EL PASO, Texas (Border Report) – A group of nearly 100 North American scholars is calling on the Biden administration to phase out COVID-19 related expulsions of migrants at the border and for Mexico to refrain from stopping international asylum-seekers crossing its territory.

This, to reduce violence faced by international citizens passing through Mexico and facing a bottleneck at the U.S. border that forces them to resort to smugglers, the scholars said in a teleconference on Monday.

 “As you increase the enforcement on asylum-seekers going through Mexico, what you get is people hiding, people taking more dangerous routes and getting involved with dangerous people along the way […] and it becomes a huge problem,” said Jeremy Slack, an associate professor in the Department of Sociology and Anthropology at the University of Texas at El Paso.

U.S., Mexican scholars propose solutions to stem brewing “humanitarian crisis” as tens of thousands of migrants continue to arrive at the border. (photo from Zoom)

The scholars said they don’t see an “immigration crisis” on the border, but they fear prolonged and unnecessary detentions in the United States, mass expulsions of families and individuals to Mexico and a Mexican system lacking adequate services and resources could bring a humanitarian crisis. The scholars on Monday proposed:

  • Ending fast-track expulsion of unauthorized migrants at the border under the Centers for Disease Control and Prevention’s Title 42 order;
  • Improving communication and coordination efforts between Mexico and the United States on establishing a criterion for who is allowed to remain in the U.S. and who gets deported to Mexico;
  • Increasing the capacity at migrant care shelters;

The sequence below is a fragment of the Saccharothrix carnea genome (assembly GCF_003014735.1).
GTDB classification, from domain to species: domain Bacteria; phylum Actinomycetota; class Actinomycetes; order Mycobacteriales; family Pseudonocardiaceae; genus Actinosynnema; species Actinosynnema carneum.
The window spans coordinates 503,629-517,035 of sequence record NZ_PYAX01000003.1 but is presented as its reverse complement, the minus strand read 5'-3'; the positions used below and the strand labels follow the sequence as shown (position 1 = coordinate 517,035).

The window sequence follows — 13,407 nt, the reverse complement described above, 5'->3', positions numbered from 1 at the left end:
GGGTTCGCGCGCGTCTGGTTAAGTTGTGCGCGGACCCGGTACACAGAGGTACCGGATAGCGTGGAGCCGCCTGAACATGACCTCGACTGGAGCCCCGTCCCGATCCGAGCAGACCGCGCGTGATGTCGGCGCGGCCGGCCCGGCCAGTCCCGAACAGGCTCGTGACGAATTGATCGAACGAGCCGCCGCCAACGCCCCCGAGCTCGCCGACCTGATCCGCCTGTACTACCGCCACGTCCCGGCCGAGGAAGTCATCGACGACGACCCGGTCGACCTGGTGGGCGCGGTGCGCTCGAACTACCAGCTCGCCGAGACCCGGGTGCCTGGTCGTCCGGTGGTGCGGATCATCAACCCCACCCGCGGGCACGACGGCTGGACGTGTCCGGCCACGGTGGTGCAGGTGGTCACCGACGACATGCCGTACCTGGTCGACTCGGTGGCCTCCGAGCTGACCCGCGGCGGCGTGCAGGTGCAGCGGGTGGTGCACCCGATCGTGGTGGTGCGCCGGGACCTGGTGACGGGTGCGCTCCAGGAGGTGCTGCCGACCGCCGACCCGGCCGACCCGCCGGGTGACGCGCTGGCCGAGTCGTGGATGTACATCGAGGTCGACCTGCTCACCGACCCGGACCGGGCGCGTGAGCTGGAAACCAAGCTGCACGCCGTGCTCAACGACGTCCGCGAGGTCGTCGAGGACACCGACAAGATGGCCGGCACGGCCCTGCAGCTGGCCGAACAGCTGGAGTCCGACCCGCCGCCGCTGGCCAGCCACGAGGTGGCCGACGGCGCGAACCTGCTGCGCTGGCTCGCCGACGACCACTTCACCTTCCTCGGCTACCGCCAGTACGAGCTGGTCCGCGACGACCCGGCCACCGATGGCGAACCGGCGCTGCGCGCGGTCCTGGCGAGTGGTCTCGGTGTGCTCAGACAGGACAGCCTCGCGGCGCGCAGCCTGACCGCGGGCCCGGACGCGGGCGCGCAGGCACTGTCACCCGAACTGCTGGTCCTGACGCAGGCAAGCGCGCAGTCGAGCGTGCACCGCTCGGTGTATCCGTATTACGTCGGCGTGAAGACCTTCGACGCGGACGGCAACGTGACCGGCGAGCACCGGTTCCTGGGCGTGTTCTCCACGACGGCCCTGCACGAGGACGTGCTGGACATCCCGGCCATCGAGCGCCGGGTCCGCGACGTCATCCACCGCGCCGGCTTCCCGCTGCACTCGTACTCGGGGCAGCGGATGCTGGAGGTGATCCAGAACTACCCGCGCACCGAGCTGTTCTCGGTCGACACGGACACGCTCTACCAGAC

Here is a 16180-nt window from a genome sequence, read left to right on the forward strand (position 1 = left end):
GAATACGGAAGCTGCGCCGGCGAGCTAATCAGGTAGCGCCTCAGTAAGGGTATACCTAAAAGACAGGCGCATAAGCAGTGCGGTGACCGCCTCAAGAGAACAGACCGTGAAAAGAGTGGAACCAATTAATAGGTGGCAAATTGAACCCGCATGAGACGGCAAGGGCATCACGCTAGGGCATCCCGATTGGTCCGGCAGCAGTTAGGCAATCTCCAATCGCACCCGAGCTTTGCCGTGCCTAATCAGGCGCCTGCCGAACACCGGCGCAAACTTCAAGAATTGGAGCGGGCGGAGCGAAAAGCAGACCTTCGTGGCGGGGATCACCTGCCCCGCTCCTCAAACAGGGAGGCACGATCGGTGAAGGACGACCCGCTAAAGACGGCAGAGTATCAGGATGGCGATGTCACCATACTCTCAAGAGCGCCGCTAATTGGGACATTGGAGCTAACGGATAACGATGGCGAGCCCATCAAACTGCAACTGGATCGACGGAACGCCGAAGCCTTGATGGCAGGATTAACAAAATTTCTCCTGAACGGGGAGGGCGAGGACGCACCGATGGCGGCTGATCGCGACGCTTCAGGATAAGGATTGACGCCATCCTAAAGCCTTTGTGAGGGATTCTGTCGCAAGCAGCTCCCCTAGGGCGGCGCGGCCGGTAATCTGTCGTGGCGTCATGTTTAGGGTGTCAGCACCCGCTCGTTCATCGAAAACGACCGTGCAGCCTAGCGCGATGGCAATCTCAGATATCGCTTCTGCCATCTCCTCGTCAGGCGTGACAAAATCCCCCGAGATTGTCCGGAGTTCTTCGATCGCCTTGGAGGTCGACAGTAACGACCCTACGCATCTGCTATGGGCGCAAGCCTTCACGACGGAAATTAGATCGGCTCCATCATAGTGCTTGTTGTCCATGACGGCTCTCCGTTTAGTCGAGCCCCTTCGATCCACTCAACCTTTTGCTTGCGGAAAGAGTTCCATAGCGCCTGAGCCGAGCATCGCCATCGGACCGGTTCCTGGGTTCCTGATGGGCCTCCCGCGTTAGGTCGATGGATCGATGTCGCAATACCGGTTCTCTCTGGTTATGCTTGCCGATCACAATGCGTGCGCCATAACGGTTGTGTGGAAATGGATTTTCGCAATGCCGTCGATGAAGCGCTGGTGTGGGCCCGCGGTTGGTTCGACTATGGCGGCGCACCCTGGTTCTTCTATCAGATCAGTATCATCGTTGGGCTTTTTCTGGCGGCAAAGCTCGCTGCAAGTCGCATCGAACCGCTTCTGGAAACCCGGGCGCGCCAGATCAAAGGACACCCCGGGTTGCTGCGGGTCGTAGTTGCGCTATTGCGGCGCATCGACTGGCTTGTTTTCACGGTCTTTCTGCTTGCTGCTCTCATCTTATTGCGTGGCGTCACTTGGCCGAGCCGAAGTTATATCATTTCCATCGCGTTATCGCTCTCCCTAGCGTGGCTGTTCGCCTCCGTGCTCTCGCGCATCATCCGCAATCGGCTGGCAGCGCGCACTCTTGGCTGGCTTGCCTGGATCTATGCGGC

• Using the successful rollback of the Migrant Protection Protocols (MPP) program as a model to allow new claimants to begin an orderly asylum process in Mexico;
  • And having Mexico — which just days ago pledged to the United States that it would increase immigration enforcement – stop detaining Central Americans and others who traverse its territory to present an asylum claim in the United States.

“The politics of enforcement and (militarization) only favor the coyotes (smugglers) and increase the chances that a person will suffer abuse,” said Emiliano Diaz Carnero, a researcher at Mexico’s Northern Border College (COLEF). “In times of a pandemic […] detention increases the risk of contact. We must look for alternatives to detention to dismantle the structure of crime and human trafficking.”

Mexican immigration agents review the IDs of Guatemalan travelers at an access point to the Suchiate River, on the border between Guatemala and Mexico, near Ciudad Hidalgo, Mexico, Sunday, March 21, 2021. Mexico sent hundreds of immigration agents, police and National Guard to its southern border to launch an operation to crack down on migrant smuggling. (AP Photo/Eduardo Verdugo)

The scholars argued the COVID-19 pandemic appears to have stabilized in both Mexico and the United States, so the public health Title 42 order is no longer justified.

“People coming in from the outside have generally been testing at normal rates compared to people inside the United States,” said Josiah Heyman, professor of anthropology and director of UTEP’s Center for Interamerican and Border Studies. “So, it’s not a question of it coming in from the outside.”

Heyman said all asylum-seekers could be tested for COVID-19 before being allowed to enter the United States, using the MPP wind-down model. Asylum-seekers placed in that program, which is also known as “Remain in Mexico,” are being re-admitted by the hundreds in coordination with various United Nations agencies operating in Mexico.

“People were tested in Mexico before coming here. There are pathways so people testing positive can be quarantined. This is going to take planning, preparation and some investment, but we know how to do it; it’s already been done with the unwinding of MPP,” Heyman said.

The group is also calling for the Biden administration to stop practices such as expelling migrants late at night in small, remote Mexican towns south of Columbus, New Mexico and Sasabe, Arizona, and taking families who crossed the border at South Texas to be deported hundreds of miles away.

Group members said they will share their recommendations with lawmakers and institutions in Mexico and the United States.

Visit the BorderReport.com homepage for the latest exclusive stories and breaking news about issues along the United States-Mexico border.